I wish. I still haven't gotten over the thing of singing in front of people whilst doing all the other looping crap that I do. I'm sure I will sing a lot more on the next record, because I don't mind the sound of my voice, but as far as when I have to tour it.... sheesh, I just don't know. I certainly have a desire to connect with people and it seems that the human voice is the easiest and hardest way to do that. Plus it would be a new direction, which is exciting to me.
Your records feel very much like the work of one individual looping things round and round, building songs piece by intricate piece in a studio, to a certain vision. Yet you collaborate regularly with artists such as Odd Nosdam, Bonnie Prince Billy, and Andrew Bird in particular. How does it work in the studio – is it true collaboration, or are you dictating what happens?
It's more of a conversation, between my music, someone else's reaction to it, and my reaction to their reaction. Almost all of the parts that other people play on my records are improvisations, and usually first takes. I will then go back and dissect what they played. If needs be, I’ll move it around, loop it, or just leave it as is. Whatever the case may be, I am not dictating at all what the individual decides to do. At times it can be awkward, because I’ll just cue up the track, hit record and say, “play whatever you feel like playing.” Sometimes it works, sometimes it doesn't, and sometimes even if I feel like it didn't work, I'll find a nugget in a part that I can use later!
Your songs seem very fluid – is that a result of scoring every aspect out, or of carefully building songs by jamming all the parts together until they fit? What's your writing and recording process like?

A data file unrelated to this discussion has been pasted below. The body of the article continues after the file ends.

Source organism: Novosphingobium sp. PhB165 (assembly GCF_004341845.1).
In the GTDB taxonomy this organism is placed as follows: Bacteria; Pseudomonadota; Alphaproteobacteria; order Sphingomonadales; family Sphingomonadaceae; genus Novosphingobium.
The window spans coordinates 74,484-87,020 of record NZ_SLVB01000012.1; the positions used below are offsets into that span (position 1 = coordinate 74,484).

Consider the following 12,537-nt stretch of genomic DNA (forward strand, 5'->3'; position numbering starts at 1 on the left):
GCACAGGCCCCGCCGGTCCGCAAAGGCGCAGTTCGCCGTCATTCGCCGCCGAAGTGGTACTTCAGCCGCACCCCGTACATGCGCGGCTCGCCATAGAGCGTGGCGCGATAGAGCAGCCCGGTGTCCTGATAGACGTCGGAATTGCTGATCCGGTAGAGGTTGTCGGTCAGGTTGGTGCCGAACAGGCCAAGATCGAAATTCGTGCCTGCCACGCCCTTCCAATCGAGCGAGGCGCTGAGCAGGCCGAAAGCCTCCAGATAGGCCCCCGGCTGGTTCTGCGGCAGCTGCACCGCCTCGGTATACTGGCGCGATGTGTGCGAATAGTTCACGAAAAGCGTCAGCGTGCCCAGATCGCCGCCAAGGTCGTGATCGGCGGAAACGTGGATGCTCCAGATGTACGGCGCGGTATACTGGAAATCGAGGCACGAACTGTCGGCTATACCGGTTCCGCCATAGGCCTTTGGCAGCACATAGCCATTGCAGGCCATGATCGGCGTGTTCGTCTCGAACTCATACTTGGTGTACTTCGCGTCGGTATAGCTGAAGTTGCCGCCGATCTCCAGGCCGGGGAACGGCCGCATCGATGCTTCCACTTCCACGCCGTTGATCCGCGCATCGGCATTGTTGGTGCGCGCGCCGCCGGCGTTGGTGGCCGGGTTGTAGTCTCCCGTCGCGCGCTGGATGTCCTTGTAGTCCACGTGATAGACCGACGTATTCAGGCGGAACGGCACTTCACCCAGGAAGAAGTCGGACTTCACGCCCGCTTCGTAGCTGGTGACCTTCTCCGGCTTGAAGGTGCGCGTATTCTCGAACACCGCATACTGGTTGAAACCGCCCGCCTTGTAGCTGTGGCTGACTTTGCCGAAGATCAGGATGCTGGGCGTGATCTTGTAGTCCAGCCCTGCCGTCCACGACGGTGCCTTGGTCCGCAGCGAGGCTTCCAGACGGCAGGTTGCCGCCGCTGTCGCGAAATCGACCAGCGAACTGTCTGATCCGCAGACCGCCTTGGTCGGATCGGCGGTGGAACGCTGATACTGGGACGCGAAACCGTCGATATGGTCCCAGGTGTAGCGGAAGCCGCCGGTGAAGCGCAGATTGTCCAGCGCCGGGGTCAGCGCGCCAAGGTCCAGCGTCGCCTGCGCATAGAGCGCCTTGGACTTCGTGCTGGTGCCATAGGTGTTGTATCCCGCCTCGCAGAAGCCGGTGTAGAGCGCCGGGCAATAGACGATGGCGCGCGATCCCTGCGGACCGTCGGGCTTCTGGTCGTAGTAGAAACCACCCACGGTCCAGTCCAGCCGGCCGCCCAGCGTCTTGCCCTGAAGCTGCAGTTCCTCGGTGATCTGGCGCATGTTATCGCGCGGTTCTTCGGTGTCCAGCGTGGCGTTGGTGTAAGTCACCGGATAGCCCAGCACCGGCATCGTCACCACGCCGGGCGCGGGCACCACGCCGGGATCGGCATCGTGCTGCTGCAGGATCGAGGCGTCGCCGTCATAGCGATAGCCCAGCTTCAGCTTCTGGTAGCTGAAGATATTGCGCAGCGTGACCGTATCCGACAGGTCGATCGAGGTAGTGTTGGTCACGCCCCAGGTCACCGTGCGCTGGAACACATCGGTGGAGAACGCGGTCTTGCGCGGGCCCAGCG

Nothing is ever scored out. My ability to read music is rudimentary. The recording process is like building a snowman, and then going back and taking him apart until all that is left is a snowball. I think the main thing that sort of glues it all together and provides the fluidity is my drumming, which is entirely improvised. The layers of percussion that seemingly line up, also can drift apart from each other. Kind of like some Steve Reich stuff that I’ve heard, although I had never heard his - or any other - minimalist works until I’d already put out a few records. [When I’m writing songs] I’m trying to line up loops on the computer that don't quite line up, but line up just enough to make the song work. Almost collapsing, yet moving forward at the same time, if that makes any sense.
I'm going to throw you some questions on anticon now...In your early career you worked with Andrew Broder (Fog) – I'm guessing he was your link into the anticon label. How did it all happen?
I finished my first record, “Dosh” and got 1,000 CDs pressed in early 2002. I had been playing with Andy in Lateduster and when Fog started to play shows in 2000, I became the drummer. There was a big Mush Records tour in early 2002, and Fog played two shows with all those bands, cLOUDDEAD, Reaching Quiet, Boom Bip, and a few others. They were all on a big tour bus, and I gave everybody on the bus a copy of my CD, for no other reason than I wanted them to hear it....Yoni [Wolf, of WHY?] came out to Minneapolis in December to record Hymie's Basement with Andy Broder and that was when he asked me if anticon could re-release the record. I was totally flabbergasted and amazed and honoured.